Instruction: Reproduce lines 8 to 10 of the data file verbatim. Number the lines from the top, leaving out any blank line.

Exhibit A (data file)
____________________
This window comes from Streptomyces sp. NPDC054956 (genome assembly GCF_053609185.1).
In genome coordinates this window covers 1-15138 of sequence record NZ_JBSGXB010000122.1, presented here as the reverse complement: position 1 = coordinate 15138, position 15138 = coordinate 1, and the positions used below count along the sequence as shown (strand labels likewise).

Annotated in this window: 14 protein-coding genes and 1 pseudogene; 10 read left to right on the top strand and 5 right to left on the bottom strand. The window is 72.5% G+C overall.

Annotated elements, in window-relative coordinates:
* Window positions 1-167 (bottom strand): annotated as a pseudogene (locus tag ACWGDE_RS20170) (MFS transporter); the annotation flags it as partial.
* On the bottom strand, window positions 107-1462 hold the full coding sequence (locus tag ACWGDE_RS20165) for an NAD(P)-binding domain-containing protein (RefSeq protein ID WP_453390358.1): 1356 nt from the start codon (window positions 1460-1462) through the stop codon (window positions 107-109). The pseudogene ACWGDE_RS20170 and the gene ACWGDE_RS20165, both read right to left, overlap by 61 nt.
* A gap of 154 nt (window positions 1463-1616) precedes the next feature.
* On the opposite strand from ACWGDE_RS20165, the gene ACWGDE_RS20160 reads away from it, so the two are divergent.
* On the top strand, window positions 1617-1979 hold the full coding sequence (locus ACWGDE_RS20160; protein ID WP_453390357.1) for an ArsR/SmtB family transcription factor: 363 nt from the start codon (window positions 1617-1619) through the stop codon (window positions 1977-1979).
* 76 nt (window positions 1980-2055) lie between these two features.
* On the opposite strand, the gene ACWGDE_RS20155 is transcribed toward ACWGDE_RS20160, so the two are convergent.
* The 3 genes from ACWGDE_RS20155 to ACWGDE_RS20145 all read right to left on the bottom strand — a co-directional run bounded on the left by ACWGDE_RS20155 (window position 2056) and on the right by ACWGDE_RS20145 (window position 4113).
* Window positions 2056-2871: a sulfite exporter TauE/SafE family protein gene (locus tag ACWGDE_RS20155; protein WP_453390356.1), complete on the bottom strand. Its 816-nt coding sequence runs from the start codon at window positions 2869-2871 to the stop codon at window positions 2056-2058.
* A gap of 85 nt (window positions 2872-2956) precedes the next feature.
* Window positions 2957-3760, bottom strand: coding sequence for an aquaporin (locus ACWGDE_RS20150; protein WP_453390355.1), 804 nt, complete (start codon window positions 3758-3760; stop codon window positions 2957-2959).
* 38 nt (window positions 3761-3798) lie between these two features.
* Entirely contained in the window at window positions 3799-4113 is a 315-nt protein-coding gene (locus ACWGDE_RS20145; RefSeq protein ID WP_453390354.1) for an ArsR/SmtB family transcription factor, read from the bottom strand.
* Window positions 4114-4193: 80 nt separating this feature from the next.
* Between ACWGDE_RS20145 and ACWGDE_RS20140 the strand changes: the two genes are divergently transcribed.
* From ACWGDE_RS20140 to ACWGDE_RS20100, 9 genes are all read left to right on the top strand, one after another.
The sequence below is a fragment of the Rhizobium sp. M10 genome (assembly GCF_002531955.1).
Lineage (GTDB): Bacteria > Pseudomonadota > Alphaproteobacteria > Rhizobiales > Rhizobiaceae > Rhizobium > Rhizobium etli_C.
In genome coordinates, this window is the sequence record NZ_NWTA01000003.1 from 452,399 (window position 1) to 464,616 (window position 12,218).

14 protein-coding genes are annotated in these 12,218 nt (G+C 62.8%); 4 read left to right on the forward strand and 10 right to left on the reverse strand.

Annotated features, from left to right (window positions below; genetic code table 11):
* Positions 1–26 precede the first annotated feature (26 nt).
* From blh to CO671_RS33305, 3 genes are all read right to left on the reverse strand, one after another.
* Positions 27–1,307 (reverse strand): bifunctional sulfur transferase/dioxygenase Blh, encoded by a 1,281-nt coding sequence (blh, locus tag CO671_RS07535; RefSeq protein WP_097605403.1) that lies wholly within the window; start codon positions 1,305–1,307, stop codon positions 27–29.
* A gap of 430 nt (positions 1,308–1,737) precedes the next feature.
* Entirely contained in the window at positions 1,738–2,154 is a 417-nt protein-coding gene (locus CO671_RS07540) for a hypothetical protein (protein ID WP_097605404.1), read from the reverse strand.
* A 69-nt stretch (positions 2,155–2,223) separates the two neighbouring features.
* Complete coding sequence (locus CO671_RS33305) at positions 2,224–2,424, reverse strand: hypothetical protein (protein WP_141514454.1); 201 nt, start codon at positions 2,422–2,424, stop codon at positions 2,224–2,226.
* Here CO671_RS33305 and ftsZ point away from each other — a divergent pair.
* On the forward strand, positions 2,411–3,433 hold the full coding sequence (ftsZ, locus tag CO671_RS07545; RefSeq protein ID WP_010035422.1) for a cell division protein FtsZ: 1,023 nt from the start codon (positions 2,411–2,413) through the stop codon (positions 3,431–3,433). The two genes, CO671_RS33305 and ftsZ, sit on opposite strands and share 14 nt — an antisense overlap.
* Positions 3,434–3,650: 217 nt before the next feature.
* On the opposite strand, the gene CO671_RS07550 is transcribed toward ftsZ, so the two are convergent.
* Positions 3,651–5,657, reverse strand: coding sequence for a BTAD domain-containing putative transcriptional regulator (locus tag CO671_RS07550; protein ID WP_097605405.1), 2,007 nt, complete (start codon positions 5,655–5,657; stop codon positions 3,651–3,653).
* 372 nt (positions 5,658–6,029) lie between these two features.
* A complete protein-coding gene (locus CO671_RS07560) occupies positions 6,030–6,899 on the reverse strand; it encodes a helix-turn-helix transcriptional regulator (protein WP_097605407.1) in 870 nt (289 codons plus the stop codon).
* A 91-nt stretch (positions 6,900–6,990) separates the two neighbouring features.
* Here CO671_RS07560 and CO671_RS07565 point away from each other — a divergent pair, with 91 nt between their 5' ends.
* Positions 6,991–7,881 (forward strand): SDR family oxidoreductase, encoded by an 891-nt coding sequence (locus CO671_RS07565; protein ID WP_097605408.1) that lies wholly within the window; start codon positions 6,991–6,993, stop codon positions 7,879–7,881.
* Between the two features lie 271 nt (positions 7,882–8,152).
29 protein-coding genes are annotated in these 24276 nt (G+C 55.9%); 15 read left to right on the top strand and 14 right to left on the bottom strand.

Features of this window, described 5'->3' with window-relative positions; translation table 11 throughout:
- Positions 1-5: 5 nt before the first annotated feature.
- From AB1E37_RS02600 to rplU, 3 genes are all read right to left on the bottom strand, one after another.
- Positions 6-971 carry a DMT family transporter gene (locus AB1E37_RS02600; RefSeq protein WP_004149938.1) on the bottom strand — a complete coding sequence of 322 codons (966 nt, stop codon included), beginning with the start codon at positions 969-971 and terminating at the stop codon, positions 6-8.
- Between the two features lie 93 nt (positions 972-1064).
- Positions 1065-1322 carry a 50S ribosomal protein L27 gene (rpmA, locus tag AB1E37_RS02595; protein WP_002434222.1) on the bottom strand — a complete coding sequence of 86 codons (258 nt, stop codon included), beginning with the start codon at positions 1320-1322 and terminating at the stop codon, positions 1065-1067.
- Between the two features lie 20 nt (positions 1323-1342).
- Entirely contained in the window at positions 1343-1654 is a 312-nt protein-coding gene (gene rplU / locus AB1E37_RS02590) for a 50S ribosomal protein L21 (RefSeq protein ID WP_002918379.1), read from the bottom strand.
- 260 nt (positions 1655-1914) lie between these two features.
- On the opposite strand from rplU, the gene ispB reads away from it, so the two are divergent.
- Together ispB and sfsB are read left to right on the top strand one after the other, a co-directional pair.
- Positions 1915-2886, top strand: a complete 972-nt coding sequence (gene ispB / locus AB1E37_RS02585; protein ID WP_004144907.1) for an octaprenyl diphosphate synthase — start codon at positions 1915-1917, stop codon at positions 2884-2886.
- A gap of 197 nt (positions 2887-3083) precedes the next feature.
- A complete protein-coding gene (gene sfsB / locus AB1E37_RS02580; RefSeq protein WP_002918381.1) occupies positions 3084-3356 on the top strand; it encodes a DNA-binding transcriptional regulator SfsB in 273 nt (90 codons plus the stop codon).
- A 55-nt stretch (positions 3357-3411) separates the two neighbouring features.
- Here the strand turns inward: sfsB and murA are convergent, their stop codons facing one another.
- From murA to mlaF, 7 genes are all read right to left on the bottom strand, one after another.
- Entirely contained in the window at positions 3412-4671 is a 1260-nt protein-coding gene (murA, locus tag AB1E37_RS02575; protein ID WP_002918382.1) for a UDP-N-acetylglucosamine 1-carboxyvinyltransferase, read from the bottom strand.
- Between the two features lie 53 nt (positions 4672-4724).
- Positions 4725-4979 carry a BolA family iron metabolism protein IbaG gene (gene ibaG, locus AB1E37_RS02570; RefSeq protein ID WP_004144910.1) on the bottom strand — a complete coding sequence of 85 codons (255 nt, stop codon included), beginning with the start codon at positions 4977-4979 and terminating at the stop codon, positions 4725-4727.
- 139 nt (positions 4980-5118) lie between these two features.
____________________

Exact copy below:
* On the opposite strand from ACWGDE_RS20165, the gene ACWGDE_RS20160 reads away from it, so the two are divergent.
* On the top strand, window positions 1617-1979 hold the full coding sequence (locus ACWGDE_RS20160; protein ID WP_453390357.1) for an ArsR/SmtB family transcription factor: 363 nt from the start codon (window positions 1617-1619) through the stop codon (window positions 1977-1979).
* 76 nt (window positions 1980-2055) lie between these two features.